What could have been an exercise in torture-porn nihilism is redeemed by a wicked sense of humour and beautiful, stylized visual palette – somehow all the colourful prom-queen imagery makes the violence easier to take. First time writer/director Sean Byrne skilfully creates a distinct, twisted universe and builds an unbearable level of suspense while drawing on, among others, The Texas Chainsaw Massacre and Carrie.

Lola is one of the most demented of movie characters, fixated on her wish for the perfect night and drunk with hormonal glee over her barely contained sexuality (one that’s sometimes directed in rather unpleasant directions). She’s so mental you have pity for her – one of the reasons the movie is such a success. Despite the shocks and blood, there’s an odd identification one has with this bizarre world of heightened teenage emotion. It’s not for the squeamish, but unlike its recent Hollywood siblings, it’s a horror movie that actually delivers on expectations. [JB]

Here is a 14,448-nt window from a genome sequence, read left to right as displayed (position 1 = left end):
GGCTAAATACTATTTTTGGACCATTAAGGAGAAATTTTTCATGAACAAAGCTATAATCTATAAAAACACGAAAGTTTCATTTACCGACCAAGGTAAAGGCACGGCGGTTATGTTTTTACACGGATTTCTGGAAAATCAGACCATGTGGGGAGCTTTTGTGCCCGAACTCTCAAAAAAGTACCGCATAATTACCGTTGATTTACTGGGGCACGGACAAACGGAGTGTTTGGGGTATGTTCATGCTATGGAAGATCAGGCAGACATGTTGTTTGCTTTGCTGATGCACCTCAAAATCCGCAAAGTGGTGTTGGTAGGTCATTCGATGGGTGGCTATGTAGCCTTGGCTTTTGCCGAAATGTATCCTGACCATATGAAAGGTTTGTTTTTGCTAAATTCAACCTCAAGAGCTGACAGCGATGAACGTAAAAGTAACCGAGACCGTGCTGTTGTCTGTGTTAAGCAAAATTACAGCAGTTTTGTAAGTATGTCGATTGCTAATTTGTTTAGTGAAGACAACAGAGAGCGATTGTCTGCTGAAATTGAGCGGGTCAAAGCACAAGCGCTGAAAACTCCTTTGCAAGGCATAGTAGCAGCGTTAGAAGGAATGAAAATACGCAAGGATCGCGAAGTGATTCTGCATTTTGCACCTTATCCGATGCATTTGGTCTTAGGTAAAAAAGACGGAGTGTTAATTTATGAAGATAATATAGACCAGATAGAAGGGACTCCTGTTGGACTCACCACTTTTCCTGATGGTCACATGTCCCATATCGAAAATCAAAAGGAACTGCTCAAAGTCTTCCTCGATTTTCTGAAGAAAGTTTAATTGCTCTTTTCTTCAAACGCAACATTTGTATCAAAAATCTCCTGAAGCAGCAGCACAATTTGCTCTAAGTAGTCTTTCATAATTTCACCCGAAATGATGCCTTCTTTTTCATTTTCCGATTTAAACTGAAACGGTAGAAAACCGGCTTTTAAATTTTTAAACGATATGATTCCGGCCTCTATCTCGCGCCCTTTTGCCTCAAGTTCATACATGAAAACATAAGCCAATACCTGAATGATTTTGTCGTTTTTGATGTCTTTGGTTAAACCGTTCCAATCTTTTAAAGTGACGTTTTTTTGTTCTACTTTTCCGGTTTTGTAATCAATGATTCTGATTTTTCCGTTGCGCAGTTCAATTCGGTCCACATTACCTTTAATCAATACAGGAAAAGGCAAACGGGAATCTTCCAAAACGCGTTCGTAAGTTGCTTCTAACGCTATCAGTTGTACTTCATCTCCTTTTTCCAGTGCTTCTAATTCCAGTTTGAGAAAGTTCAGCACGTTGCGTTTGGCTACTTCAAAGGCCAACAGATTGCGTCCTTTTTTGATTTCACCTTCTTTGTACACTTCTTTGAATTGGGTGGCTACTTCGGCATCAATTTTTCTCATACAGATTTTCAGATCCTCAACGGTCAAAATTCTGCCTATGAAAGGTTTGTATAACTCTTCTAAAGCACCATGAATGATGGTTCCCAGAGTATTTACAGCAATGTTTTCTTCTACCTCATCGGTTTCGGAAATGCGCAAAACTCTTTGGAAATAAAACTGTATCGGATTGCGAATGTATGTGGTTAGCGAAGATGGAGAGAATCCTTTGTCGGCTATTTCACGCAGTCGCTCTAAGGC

[Sydney Film Festival 2010] Film Review: The Runaways

In Arts, Film Reviews, Sydney Film Festival 2010 on May 31, 2010 at 2:00 pm

The Runaways (USA)

Joan Jett and her gang of Runaways.

In 1975 an all-girl rock group called The Runaways formed in LA. Until then, women playing hard rock was rare in mainstream music. Fronted by guitarist Joan Jett and singer Cherie Currie, the five-piece – most just 16 at the time – braved it out until 1979, released four records, and were supported by bands like Van Halen and The Ramones. The Runaways tells this story with Twilight star Kristen Stewart playing Jett, and child star (now teen star) Dakota Fanning as the band’s manufactured ‘sex kitten’, Currie.